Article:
I had the pleasure of speaking at the British Veterinary Association’s annual dinner this week.
The current BVA president, Simon Doherty, is from Northern Ireland and the challenges Brexit will bring are the backdrop to his time representing all UK vets, from research and public sector through large animals to companion animals.
Like farming, Brexit will bring many unexpected challenges for the profession, and it struck me that regardless of the type of trade deals that finally emerge vets will be in the front line. They, in many ways, will confirm whether moving away from the certainty of the single market to unknown trading relationships can deliver the better future Brexit advocates promise
Trade is on the basis of trust. In the EU single market, because we all now follow common rules and standards, that is taken for granted. That means we can export to and buy from any country in the EU with minimal paperwork. Beyond that trade is on the basis of certification. This may not be of every consignment, but there will be protocols on health and other standards to be decided, with spot checks at a level set by the importing country. The scale of this was clear in the years of negotiations it took to reach an export deal with China. The same applied to the tortuous negotiations to have the BSE bans lifted.
The other side of this coin is that vets will also be our defence against poor quality food being imported to the UK. Proof of this is the battle there has been for many years between Brazil and the EU over standards in its meat industry. These have never been resolved, but just kept at bay. For the post-Brexit UK there will be questions over growth promoter enhanced beef and chlorine-washed chicken from the US, GM-fed meat from Asia and continuing battles with Brazil over salmonella and other controls. The government says it will enforce high standards, but only vets can do that when it comes to imports. That will mean costly and time-consuming overseas visits to check standards.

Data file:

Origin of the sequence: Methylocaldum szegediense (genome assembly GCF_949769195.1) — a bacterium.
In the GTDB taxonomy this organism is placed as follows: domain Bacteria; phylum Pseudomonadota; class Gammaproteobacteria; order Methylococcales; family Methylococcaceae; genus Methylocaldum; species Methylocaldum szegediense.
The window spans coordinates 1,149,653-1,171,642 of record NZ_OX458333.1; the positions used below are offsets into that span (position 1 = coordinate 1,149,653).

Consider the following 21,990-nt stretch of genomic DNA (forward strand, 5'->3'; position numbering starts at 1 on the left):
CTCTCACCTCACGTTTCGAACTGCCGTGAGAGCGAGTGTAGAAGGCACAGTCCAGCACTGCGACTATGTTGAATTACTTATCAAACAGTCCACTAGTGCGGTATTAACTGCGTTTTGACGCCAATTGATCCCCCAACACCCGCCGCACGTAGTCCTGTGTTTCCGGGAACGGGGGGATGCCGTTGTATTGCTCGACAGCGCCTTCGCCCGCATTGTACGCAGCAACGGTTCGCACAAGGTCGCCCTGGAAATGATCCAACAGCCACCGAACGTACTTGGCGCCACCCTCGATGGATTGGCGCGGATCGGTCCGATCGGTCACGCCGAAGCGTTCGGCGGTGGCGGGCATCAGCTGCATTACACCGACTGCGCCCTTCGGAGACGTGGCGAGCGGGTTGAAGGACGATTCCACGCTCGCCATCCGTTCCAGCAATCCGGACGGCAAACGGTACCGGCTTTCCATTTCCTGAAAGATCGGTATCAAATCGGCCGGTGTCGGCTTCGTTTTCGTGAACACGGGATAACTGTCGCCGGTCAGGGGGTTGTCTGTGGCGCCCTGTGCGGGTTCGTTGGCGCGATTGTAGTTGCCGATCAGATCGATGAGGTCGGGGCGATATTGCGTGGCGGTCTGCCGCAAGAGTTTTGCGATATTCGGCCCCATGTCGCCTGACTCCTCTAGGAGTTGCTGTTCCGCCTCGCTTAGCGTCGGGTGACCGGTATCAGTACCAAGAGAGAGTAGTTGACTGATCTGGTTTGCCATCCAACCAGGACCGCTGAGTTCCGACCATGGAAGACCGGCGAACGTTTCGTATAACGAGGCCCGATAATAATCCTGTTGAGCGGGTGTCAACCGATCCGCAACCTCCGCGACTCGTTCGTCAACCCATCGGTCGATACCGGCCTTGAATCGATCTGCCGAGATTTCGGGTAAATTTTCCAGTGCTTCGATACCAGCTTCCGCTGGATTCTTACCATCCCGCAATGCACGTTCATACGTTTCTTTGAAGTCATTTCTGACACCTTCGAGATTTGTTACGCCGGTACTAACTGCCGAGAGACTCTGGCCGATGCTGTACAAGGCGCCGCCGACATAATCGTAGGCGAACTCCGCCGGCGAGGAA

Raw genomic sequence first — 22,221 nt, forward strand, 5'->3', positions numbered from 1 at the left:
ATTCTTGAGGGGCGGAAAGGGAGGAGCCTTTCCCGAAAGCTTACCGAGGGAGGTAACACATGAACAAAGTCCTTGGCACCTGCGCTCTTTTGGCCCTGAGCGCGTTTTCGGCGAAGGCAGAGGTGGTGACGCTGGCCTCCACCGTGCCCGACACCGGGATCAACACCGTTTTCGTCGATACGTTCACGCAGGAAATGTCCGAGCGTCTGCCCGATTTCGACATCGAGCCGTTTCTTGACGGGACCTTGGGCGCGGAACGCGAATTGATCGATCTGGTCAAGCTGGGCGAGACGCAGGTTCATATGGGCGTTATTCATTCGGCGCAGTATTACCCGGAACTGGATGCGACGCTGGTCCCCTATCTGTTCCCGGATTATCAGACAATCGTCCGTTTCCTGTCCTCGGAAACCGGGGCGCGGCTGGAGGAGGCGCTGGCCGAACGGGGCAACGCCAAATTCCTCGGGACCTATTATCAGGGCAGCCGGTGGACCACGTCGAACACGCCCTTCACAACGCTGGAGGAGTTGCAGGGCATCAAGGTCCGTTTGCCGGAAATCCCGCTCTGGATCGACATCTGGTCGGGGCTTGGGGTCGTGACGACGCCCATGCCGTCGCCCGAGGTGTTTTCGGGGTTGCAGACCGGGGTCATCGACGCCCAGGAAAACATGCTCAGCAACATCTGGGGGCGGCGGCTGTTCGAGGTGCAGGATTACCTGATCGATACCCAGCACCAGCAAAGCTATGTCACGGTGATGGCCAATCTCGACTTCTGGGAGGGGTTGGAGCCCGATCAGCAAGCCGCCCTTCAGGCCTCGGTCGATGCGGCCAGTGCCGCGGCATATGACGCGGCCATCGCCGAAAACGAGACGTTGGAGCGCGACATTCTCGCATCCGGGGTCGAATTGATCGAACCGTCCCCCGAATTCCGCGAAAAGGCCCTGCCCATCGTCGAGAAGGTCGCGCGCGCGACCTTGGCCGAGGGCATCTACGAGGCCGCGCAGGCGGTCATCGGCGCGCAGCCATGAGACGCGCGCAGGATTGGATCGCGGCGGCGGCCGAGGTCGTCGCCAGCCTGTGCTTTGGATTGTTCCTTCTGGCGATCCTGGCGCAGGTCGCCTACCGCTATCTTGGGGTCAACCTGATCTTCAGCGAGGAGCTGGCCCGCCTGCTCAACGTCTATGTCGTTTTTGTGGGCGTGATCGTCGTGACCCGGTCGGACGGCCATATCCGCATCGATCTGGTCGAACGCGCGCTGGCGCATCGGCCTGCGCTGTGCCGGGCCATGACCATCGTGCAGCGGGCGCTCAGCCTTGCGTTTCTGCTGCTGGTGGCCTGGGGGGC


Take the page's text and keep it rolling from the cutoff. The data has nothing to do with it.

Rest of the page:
This all puts vets on the front line in the trade battle, and hopefully the government at Westminster realises that. Its planning for Brexit is lamentable and over the veterinary profession it does not seem to understand the basis laws of supply and demand. It has not, to date, made the veterinary profession one that will receive special treatment over the rights of people from EU member states to work in the UK. This will deny us access to well qualified vets from other parts of Europe, just when demand is rising. Ending this anomaly would help. However it would not get over the fundamental problem that the lack of a free trade deal with our biggest export market, the EU 27, will bring new red tape for which there has been no real planning.
It is probably just coincidence, but as the UK government talks about all the trade deals it will do around the world after Brexit, the EU is fast turning years of negotiations into new deals. This week it confirmed a new trade and investment deal with Vietnam, which will create opportunities for food; it has also secured a new deal with Singapore and the Commission and Japanese authorities have said they want to move quickly to finalise a free trade deal, already agreed in principle. This may look like the EU working to seal deals before the UK is free to negotiate.
In reality these are the outcome of negotiations that began back in 2014 when the current Commission began its five-year term. Its commitment then was to use trade to drive economic recovery and trade deals are the result. It wants as many as possible in place before the Commission’s term ends next May. This is the driver rather than any wish to make life more difficult for the UK. This underlines the scale of competition the EU-27 will be after Brexit, when as the world’s biggest agri-trader it will be head-to-head with the UK in every market. The farm commissioner, Phil Hogan, said that what the EU is using to develop export markets is its food quality and reputation for culinary excellence. This is the track the EU is now on; it has already moved away from the UK and its concerns about post-Brexit trade deals.